Friday, September 9, 2016

Stevens Textplication #30: The Doctor of Geneva

I adored as a young boy a short-lived 1960’s ITC British secret agent TV drama called The Champions. It involved three young Interpol agents (a la The Mod Squad or Lady Antebellum depending on your frame of reference), although what they actually did escapes me, and the twist was they had some kind of super powers from crashing their plane in the Himalayas, although what those were is also unrecoverable. All I really remember – the reason I liked the show so much in the first place – is that each week they stood in front of this immense fountain looking suave and British. It was in Geneva, you see, home of Interpol, so the landmark Jet D’Eau graced every episode.

There are two reasons I recall this in relation to “The Doctor of Geneva,” published in 1921. One is that, contrary to the superficial sense of the poem, Geneva is no slouch when it comes to the power and beauty of water. The second lies in the sheer power of imaginative transport such a detail provided me, and that feeling, I think, is what this poem is really about. Don’t be fooled by all the interpretations of it as the results of a conservative burgher being para-consciously moved by his first exposure to the Pacific Ocean. The poem is actually much more beautiful than that. Here it is:

The doctor of Geneva stamped the sand
That lay impounding the Pacific swell,
Patted his stove-pipe hat and tugged his shawl.

Lacustrine man had never been assailed
By such long-rolling opulent cataracts,
Unless Racine or Bossuet held the like.

He did not quail. A man so used to plumb
The multifarious heavens felt no awe
Before these visible, voluble delugings,

Which yet found means to set his simmering mind
Spinning and hissing with oracular
Notations of the wild, the ruinous waste,

Until the steeples of his city clanked and sprang
In an unburgherly apocalypse.
The doctor used his handkerchief and sighed.

Most readings recognize this doctor as one of Stevens’ many imagined tropes (he often uses doctors, rabbis and professors to evoke studious, serious and noteworthy people), and view his dimly conveyed Geneva as something lifted from books not actual experience. What they don’t similarly acknowledge is that it was highly unlikely at this time for Stevens to have had any actual experience of the Pacific Ocean either.

The fact he is making up both the European and American poles of this vignette is highly significant to the meaning of the poem. Imagine for a moment that this doctor is actually Stevens himself – not too much of a stretch if you think of it. What does it do to the meaning of the poem to know that this “doctor” is not only not a doctor, but has never been to Geneva or the Pacific Ocean? It allows us to read the strange phrasings of the poem so that it finally makes sense!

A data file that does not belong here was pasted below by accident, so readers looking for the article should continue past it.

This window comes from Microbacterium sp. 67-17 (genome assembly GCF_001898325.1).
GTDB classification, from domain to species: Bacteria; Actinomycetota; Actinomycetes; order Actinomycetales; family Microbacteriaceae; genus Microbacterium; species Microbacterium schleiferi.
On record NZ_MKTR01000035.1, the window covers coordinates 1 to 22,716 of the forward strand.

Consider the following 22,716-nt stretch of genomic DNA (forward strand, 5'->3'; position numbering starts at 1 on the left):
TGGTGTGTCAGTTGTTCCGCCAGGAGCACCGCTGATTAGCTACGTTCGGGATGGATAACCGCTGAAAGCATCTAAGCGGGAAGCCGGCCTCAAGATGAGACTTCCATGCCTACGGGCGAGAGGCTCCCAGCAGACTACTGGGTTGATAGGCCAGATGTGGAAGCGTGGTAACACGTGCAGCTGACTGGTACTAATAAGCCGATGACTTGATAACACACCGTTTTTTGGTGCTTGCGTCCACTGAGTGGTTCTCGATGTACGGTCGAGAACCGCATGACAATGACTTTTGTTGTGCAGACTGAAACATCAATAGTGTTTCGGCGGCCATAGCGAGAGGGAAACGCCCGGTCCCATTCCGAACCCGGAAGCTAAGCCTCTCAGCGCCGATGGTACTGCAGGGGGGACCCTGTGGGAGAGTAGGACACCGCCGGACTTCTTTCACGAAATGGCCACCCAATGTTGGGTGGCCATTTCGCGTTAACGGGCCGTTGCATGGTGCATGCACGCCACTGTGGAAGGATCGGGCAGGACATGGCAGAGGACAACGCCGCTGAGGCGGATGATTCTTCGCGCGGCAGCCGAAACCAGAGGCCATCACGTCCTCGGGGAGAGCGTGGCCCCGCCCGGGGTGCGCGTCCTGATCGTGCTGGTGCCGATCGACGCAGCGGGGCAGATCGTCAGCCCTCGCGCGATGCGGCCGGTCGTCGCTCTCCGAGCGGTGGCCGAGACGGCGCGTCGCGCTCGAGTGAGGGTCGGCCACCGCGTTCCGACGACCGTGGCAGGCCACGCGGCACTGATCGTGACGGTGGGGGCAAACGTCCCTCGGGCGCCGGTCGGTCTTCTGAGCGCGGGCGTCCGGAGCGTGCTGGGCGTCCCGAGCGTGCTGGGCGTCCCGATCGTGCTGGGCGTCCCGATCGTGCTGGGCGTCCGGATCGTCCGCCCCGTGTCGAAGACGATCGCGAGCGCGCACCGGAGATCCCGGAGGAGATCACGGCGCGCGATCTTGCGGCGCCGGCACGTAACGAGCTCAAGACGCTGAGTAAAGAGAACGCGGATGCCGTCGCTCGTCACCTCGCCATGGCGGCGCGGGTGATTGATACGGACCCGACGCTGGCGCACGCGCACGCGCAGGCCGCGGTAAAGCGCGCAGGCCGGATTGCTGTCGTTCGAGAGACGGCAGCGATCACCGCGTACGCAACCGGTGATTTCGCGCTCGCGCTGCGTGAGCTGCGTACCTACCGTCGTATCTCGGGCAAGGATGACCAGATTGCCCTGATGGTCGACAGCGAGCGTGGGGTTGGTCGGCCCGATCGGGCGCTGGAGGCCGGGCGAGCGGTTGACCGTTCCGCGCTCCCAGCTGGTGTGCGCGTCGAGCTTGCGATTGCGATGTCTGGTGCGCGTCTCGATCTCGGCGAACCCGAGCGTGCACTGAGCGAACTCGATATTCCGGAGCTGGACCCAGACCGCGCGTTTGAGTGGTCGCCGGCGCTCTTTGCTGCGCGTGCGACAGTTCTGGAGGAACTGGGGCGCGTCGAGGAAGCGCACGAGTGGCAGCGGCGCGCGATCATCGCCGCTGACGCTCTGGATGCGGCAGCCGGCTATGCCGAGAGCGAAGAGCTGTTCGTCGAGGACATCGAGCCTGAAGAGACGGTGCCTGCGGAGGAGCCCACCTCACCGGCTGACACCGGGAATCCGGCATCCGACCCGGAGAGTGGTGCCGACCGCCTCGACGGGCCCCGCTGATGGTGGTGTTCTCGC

In the first stanza, he “stamps” the sand and “impounds” the ocean. These are not accurate descriptions of tasks a doctor would do, or what anyone for that matter would do at a beach. They are, however, what an attorney would do, quite frequently and drearily one might add. Who can blame a man for dreaming a little while marking legal documents for future disposition? Oh to be walking the sand by the mysterious Pacific Ocean. Or, better yet, as a distinguished gentleman from an equally strange and mysterious place, Geneva. Or both! He “pats” his stove-pipe hat in approval (with no fear of looking queer on the streets or having it blown from his head by the unforgiving ocean gusts), and he “tugs” his shawl, as if to literarily embellish the story his imagination is unreeling.

A Genevan, as representative of one of the most important lacustrine (lake) cities, would have to contend with the unfamiliar nature of ocean. Staying in character, “long-rolling opulent cataracts” are a great way for him to describe this in the terms of a lake or river, cataracts being waterfalls or white-water rapids that are inexact similes for rushing waves. Inside Switzerland he would not be “assailed” by the ocean “unless Racine or Bossuet held the like.” In other words, he could not appreciate the ocean’s powerful reality unless he had read about it somewhere, which makes sense since he isn’t actually standing in front of the ocean. 

Fortunately, our well-read protagonist could go back to the 17th century and consult the major dramatist Jean Racine (1639 – 1699) and the court theologian to Louis XIV Jacques-Bénigne Bossuet (1627 –1704), both of whom wrote elegantly and fluently (one might say volubly) in the French language of Geneva, and often did so in praise of the power of the ocean.

Here’s Racine from his sea-set tragedy Phèdre, where characters jump or are tossed into the ocean: